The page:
Documenting, contextualising and planning for an ancient Assyrian heritage site in post-ISIS Iraq
Following an ISIS terrorist attack on Nimrud, Iraq, in 2015, Professor Eleanor Robson's research on the site’s ancient and modern history helped raise awareness of its global significance.
20 April 2022
In spring 2015, ISIS/Da’esh released a propaganda video showing their destruction of ancient Assyrian buildings and sculptures at the archaeological site of Nimrud, near Mosul in northern Iraq.
Professor Robson’s research on Nimrud, conducted before and after that event, enabled cultural heritage organisations, news media and policymakers to understand the site’s importance as the world’s first imperial capital in the 9th century BC, and its complex, politicised history over the past two centuries.
She provided expert comment for major news outlets and was commissioned to write an article for the Times Literary Supplement. In it, she argued that saving Iraqi lives and rebuilding the intellectual infrastructure of heritage in Iraq should take precedence over restoration of sites such as Nimrud, which, her research showed, could and should be stabilised and attended to at a later date.
Safeguarding Iraqi heritage
The American Schools of Oriental Research - the USA’s pre-eminent learned society for ancient Middle Eastern history and archaeology - quickly reiterated this advice in their report, “Cultural Heritage Initiatives (CHI): Planning for safeguarding cultural heritage sites in Syria and Iraq.”
After the liberation of the archaeological site of Nimrud in spring 2017, Professor Robson helped the experts and agencies responsible plan for its protection, stabilisation and future management. Following a site visit in April 2017, her research, site photos and further advice were “extremely helpful to contextualize, guide and prioritise UNESCO safeguarding activities at Nimrud,” according to its then Director.
Professor Robson’s website was ‘foundational’ to the Nimrud Rescue Project (2017–21). This collaboration between Iraqi State Board of Antiquities and Heritage (SBAH), the Iraqi Institute for Conservation of Antiquities and Heritage, and the Smithsonian Institution has trained 29 Iraqi archaeologists to create detailed documentation of the current state of the site, and to safeguard vulnerable elements in anticipation of restoration at a later date.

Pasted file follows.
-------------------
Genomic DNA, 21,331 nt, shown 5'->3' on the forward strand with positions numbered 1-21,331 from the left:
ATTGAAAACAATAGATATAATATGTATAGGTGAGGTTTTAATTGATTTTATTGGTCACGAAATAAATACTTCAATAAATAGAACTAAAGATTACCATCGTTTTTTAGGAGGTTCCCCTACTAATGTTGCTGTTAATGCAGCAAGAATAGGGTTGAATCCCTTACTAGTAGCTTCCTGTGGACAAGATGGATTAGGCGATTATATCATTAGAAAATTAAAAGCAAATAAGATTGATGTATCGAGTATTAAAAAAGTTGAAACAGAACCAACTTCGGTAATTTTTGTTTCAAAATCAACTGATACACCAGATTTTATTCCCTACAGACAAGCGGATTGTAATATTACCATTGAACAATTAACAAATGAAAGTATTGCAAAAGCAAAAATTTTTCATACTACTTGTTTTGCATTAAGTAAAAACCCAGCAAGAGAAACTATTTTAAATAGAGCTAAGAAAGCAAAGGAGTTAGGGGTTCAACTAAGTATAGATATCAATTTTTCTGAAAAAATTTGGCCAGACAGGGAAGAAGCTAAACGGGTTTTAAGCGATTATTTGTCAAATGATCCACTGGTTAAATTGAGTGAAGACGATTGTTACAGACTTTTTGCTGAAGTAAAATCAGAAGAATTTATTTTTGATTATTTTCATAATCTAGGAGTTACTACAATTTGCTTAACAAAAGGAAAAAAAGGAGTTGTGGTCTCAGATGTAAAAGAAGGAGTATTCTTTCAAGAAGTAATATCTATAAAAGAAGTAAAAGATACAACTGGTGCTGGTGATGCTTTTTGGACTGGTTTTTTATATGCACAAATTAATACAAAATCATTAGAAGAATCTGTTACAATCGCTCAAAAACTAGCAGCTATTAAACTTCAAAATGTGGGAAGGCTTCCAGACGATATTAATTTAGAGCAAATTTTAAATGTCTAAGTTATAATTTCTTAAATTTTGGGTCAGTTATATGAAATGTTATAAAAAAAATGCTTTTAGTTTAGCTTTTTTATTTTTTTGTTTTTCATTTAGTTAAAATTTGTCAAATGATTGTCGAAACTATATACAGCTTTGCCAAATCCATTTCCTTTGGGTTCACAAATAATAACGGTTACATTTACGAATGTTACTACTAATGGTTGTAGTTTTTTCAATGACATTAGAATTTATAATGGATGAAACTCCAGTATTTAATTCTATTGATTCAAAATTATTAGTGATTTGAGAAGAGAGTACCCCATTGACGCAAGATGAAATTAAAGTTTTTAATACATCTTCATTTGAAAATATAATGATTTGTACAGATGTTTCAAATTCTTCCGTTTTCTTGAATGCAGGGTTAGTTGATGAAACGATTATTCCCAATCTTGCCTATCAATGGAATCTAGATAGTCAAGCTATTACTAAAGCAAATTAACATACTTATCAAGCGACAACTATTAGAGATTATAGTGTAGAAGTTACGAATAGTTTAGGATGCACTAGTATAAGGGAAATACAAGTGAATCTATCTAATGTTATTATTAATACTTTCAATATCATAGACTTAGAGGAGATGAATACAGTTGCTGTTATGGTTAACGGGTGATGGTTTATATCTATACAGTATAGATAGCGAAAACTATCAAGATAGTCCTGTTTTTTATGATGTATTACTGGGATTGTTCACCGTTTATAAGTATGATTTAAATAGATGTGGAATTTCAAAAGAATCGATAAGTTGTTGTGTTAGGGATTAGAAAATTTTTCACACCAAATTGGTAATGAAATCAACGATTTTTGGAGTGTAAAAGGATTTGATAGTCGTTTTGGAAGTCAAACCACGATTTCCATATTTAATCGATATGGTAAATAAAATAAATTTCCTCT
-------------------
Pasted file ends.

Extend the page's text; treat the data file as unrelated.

The world-renowned Iraqi-American sculptor Michael Rakowitz was influenced by Professor Robson’s research, as is especially visible in the production of The Invisible Enemy Should Not Exist, a series of artworks which includes Rakowitz’s fourth plinth sculpture at Trafalgar Square of an ancient Assyrian winged bull destroyed by Da’esh, recreated with date-syrup cans, which received an estimated 15 million visitors annually between March 2018 and March 2020.
Supporting local research
In 2017, Professor Robson established the AHRC-GCRF-funded Nahrein Network to support locally-led interdisciplinary research in the role of history, heritage and the humanities in the sustainable economic and social development of post-conflict Iraq and its neighbours, and to advocate for this approach internationally. The Network has funded and mentored 24 research projects in the region, and 15 short-term professional development scholarships to the UK, all on topics put forward and led by Iraqi, Lebanese or Turkish practitioners. Robson has since secured an £11m gift to continue the Network’s activities until 2031.
BBC journalist and producer Maryam Maruf consulted Professor Robson in preparation for two episodes of the programme Museum of Lost Objects, which explores the histories of destroyed or looted antiques. Maryam explained: “I would have struggled to make those programmes without her insights…As a non-historian, it gave me a thorough and instant grasp of that period of Mesopotamian history.”
Nimrud: documenting, contextualising and planning for an ancient Assyrian heritage site in post-ISIS Iraq
In spring 2015, ISIS/Da’esh released a propaganda video showing their destruction of ancient Assyrian buildings and sculptures at the archaeological site of Nimrud, near Mosul in northern Iraq. Robson’s research on Nimrud’s ancient and modern history, conducted before and after that event, enabled cultural heritage organisations, news media and policymakers to understand Nimrud’s importance as the world’s first imperial capital in the 9th century BC, and its complex, politicised history over the past two centuries.
- Professor Eleanor Robson’s academic profile
- UCL Department of History
- UCL Faculty of Social & Historical Sciences
- UCL Social & Historical Sciences REF 2021
- Nimrud website
- Image credit: Professor Eleanor Robson